It is widely recognized that to meet the objectives of the Paris Accord, all buildings will need to be net zero carbon by 2050. At Nuveen Real Estate, however, we are aiming to achieve net zero carbon in our real estate portfolio no later than 2040.
At Nuveen, there is an environmental commitment to work with partners and customers to target best-in-class environmental credentials across our whole portfolio, while incorporating thoughtful approaches to operational efficiency, including the integration of smart building technology to optimize energy efficiencies.
Residential buildings that can operate to nurture relationships are more likely to be successful as people are social animals. Creating sustainable communities, which create or reinforce a sense of community and well-being is something, we think, tenants will both value and expect going forward.
The views and opinions expressed are for informational and educational purposes only as of the date of production/writing and may change without notice at any time based on numerous factors, such as market or other conditions, legal and regulatory developments, additional risks and uncertainties and may not come to pass. This material may contain “forward-looking” information that is not purely historical in nature. Such information may include, among other things, projections, forecasts, estimates of market returns, and proposed or expected portfolio composition. Any changes to assumptions that may have been made in preparing this material could have a material impact on the information presented herein by way of example. Past performance is no guarantee of future results. Investing involves risk; principal loss is possible.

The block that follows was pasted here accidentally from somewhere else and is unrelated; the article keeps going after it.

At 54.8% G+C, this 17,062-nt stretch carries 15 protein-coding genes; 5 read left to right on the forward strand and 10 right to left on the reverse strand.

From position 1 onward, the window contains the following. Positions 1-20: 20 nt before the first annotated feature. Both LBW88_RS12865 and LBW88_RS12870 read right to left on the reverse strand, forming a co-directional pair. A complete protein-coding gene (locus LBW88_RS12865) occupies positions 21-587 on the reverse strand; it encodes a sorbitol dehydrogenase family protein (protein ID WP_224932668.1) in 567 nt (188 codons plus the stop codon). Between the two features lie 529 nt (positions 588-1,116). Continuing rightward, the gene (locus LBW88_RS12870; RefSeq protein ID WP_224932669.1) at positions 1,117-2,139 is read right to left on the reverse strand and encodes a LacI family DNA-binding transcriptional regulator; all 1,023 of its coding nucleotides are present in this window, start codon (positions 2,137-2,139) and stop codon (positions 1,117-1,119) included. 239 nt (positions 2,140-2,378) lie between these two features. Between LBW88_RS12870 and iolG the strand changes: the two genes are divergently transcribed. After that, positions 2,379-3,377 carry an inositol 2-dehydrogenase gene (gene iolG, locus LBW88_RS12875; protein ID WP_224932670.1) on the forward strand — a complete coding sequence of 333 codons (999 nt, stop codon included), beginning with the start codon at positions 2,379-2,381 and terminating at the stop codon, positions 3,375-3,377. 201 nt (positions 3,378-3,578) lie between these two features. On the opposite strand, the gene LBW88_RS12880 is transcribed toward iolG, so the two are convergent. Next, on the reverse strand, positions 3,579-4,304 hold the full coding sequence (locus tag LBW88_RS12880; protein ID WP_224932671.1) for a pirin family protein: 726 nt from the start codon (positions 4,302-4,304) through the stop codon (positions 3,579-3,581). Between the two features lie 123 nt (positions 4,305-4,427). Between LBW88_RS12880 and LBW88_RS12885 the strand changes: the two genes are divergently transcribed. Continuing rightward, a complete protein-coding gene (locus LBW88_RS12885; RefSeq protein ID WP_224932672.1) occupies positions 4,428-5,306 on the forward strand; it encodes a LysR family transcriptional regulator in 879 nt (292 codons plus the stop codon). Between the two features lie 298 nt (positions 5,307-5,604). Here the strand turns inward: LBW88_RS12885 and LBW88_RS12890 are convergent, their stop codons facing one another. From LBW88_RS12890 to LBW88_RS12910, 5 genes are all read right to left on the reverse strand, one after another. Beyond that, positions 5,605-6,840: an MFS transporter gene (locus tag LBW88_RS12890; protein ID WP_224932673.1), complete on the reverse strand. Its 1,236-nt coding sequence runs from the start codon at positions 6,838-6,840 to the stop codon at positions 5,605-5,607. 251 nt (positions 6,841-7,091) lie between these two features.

All information has been obtained from sources believed to be reliable, but its accuracy is not guaranteed. There is no representation or warranty as to the current accuracy, reliability or completeness of, nor liability for, decisions based on such information and it should not be relied on as such.
A word on risk
All investments carry a certain degree of risk and there is no assurance that an investment will provide positive performance over any period of time. Investing in municipal bonds involves risks such as interest rate risk, credit risk and market risk, including the possible loss of principal. The value of the portfolio will fluctuate based on the value of the underlying securities. There are special risks associated with investments in high yield bonds, hedging activities and the potential use of leverage. Portfolios that include lower rated municipal bonds, commonly referred to as “high yield” or “junk” bonds, which are considered to be speculative, the credit and investment risk is heightened for the portfolio. Bond insurance guarantees only the payment of principal and interest on the bond when due, and not the value of the bonds themselves, which will fluctuate with the bond market and the financial success of the issuer and the insurer. No representation is made as to an insurer’s ability to meet their commitments.
Responsible investing incorporates Environmental Social Governance (ESG) factors that may affect exposure to issuers, sectors, industries, limiting the type and number of investment opportunities available, which could result in excluding investments that perform well.